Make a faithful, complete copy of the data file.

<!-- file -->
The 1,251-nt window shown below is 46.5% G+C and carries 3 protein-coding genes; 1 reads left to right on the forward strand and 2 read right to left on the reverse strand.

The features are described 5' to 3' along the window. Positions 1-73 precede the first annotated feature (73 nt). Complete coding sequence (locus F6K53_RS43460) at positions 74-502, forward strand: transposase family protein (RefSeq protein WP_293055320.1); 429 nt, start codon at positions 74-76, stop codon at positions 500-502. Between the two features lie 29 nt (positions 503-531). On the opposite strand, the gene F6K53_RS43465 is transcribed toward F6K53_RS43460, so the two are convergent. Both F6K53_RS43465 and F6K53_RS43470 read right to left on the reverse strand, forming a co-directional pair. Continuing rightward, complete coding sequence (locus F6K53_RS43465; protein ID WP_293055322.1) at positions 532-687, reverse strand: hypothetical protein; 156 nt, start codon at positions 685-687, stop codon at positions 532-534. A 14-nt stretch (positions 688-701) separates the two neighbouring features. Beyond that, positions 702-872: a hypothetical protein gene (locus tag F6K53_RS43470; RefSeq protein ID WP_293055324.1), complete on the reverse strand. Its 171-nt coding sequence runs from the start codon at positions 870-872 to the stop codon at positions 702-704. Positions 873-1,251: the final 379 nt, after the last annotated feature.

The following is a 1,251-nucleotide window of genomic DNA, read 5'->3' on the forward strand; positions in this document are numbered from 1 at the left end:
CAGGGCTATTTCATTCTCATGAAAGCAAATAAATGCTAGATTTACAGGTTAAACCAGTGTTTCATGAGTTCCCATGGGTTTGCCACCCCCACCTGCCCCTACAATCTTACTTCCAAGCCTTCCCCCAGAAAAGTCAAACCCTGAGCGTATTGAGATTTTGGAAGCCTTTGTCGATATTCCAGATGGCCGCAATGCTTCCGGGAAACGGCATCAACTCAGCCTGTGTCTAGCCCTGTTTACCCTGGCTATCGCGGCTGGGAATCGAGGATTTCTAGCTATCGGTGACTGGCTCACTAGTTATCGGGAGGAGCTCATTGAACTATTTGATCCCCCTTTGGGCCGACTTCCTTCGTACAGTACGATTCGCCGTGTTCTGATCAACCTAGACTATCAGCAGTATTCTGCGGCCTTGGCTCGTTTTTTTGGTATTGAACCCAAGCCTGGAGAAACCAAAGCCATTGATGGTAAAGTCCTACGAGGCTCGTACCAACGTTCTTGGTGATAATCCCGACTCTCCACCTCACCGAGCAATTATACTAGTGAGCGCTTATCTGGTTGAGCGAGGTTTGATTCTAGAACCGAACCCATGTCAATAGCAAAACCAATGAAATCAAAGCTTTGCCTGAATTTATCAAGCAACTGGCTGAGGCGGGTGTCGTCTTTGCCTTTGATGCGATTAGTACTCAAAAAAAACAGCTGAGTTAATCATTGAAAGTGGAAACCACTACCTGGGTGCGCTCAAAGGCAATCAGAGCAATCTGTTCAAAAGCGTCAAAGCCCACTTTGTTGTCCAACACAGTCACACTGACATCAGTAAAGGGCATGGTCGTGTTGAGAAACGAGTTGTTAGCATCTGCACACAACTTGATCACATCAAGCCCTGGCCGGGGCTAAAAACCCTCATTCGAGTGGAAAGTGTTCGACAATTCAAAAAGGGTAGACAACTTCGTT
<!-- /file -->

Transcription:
The 1,251-nt window shown below is 46.5% G+C and carries 3 protein-coding genes; 1 reads left to right on the forward strand and 2 read right to left on the reverse strand.

The features are described 5' to 3' along the window. Positions 1-73 precede the first annotated feature (73 nt). Complete coding sequence (locus F6K53_RS43460) at positions 74-502, forward strand: transposase family protein (RefSeq protein WP_293055320.1); 429 nt, start codon at positions 74-76, stop codon at positions 500-502. Between the two features lie 29 nt (positions 503-531). On the opposite strand, the gene F6K53_RS43465 is transcribed toward F6K53_RS43460, so the two are convergent. Both F6K53_RS43465 and F6K53_RS43470 read right to left on the reverse strand, forming a co-directional pair. Continuing rightward, complete coding sequence (locus F6K53_RS43465; protein ID WP_293055322.1) at positions 532-687, reverse strand: hypothetical protein; 156 nt, start codon at positions 685-687, stop codon at positions 532-534. A 14-nt stretch (positions 688-701) separates the two neighbouring features. Beyond that, positions 702-872: a hypothetical protein gene (locus tag F6K53_RS43470; RefSeq protein ID WP_293055324.1), complete on the reverse strand. Its 171-nt coding sequence runs from the start codon at positions 870-872 to the stop codon at positions 702-704. Positions 873-1,251: the final 379 nt, after the last annotated feature.

The following is a 1,251-nucleotide window of genomic DNA, read 5'->3' on the forward strand; positions in this document are numbered from 1 at the left end:
CAGGGCTATTTCATTCTCATGAAAGCAAATAAATGCTAGATTTACAGGTTAAACCAGTGTTTCATGAGTTCCCATGGGTTTGCCACCCCCACCTGCCCCTACAATCTTACTTCCAAGCCTTCCCCCAGAAAAGTCAAACCCTGAGCGTATTGAGATTTTGGAAGCCTTTGTCGATATTCCAGATGGCCGCAATGCTTCCGGGAAACGGCATCAACTCAGCCTGTGTCTAGCCCTGTTTACCCTGGCTATCGCGGCTGGGAATCGAGGATTTCTAGCTATCGGTGACTGGCTCACTAGTTATCGGGAGGAGCTCATTGAACTATTTGATCCCCCTTTGGGCCGACTTCCTTCGTACAGTACGATTCGCCGTGTTCTGATCAACCTAGACTATCAGCAGTATTCTGCGGCCTTGGCTCGTTTTTTTGGTATTGAACCCAAGCCTGGAGAAACCAAAGCCATTGATGGTAAAGTCCTACGAGGCTCGTACCAACGTTCTTGGTGATAATCCCGACTCTCCACCTCACCGAGCAATTATACTAGTGAGCGCTTATCTGGTTGAGCGAGGTTTGATTCTAGAACCGAACCCATGTCAATAGCAAAACCAATGAAATCAAAGCTTTGCCTGAATTTATCAAGCAACTGGCTGAGGCGGGTGTCGTCTTTGCCTTTGATGCGATTAGTACTCAAAAAAAACAGCTGAGTTAATCATTGAAAGTGGAAACCACTACCTGGGTGCGCTCAAAGGCAATCAGAGCAATCTGTTCAAAAGCGTCAAAGCCCACTTTGTTGTCCAACACAGTCACACTGACATCAGTAAAGGGCATGGTCGTGTTGAGAAACGAGTTGTTAGCATCTGCACACAACTTGATCACATCAAGCCCTGGCCGGGGCTAAAAACCCTCATTCGAGTGGAAAGTGTTCGACAATTCAAAAAGGGTAGACAACTTCGTT